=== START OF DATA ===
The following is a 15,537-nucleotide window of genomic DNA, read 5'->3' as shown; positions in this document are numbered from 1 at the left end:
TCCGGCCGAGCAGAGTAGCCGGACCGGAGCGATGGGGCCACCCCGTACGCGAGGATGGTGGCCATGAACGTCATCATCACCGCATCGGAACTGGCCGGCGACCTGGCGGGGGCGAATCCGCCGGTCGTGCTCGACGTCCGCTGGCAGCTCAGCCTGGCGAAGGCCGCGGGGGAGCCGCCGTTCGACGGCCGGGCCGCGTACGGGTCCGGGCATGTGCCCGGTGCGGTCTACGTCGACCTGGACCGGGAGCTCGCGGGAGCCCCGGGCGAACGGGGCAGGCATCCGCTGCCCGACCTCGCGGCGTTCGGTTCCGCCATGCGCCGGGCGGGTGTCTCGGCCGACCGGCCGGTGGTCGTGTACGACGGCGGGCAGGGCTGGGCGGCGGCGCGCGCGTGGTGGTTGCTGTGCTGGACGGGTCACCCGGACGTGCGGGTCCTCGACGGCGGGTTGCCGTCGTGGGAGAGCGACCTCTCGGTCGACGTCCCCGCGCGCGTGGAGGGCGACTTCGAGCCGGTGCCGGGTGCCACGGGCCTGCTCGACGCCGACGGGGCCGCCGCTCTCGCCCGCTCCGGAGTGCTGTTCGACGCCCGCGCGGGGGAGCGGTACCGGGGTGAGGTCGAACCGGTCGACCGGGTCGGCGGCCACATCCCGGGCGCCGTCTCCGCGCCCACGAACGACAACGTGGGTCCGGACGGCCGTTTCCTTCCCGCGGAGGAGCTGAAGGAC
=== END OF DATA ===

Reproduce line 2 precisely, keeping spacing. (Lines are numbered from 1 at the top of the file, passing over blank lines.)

TCCGGCCGAGCAGAGTAGCCGGACCGGAGCGATGGGGCCACCCCGTACGCGAGGATGGTGGCCATGAACGTCATCATCACCGCATCGGAACTGGCCGGCGACCTGGCGGGGGCGAATCCGCCGGTCGTGCTCGACGTCCGCTGGCAGCTCAGCCTGGCGAAGGCCGCGGGGGAGCCGCCGTTCGACGGCCGGGCCGCGTACGGGTCCGGGCATGTGCCCGGTGCGGTCTACGTCGACCTGGACCGGGAGCTCGCGGGAGCCCCGGGCGAACGGGGCAGGCATCCGCTGCCCGACCTCGCGGCGTTCGGTTCCGCCATGCGCCGGGCGGGTGTCTCGGCCGACCGGCCGGTGGTCGTGTACGACGGCGGGCAGGGCTGGGCGGCGGCGCGCGCGTGGTGGTTGCTGTGCTGGACGGGTCACCCGGACGTGCGGGTCCTCGACGGCGGGTTGCCGTCGTGGGAGAGCGACCTCTCGGTCGACGTCCCCGCGCGCGTGGAGGGCGACTTCGAGCCGGTGCCGGGTGCCACGGGCCTGCTCGACGCCGACGGGGCCGCCGCTCTCGCCCGCTCCGGAGTGCTGTTCGACGCCCGCGCGGGGGAGCGGTACCGGGGTGAGGTCGAACCGGTCGACCGGGTCGGCGGCCACATCCCGGGCGCCGTCTCCGCGCCCACGAACGACAACGTGGGTCCGGACGGCCGTTTCCTTCCCGCGGAGGAGCTGAAGGAC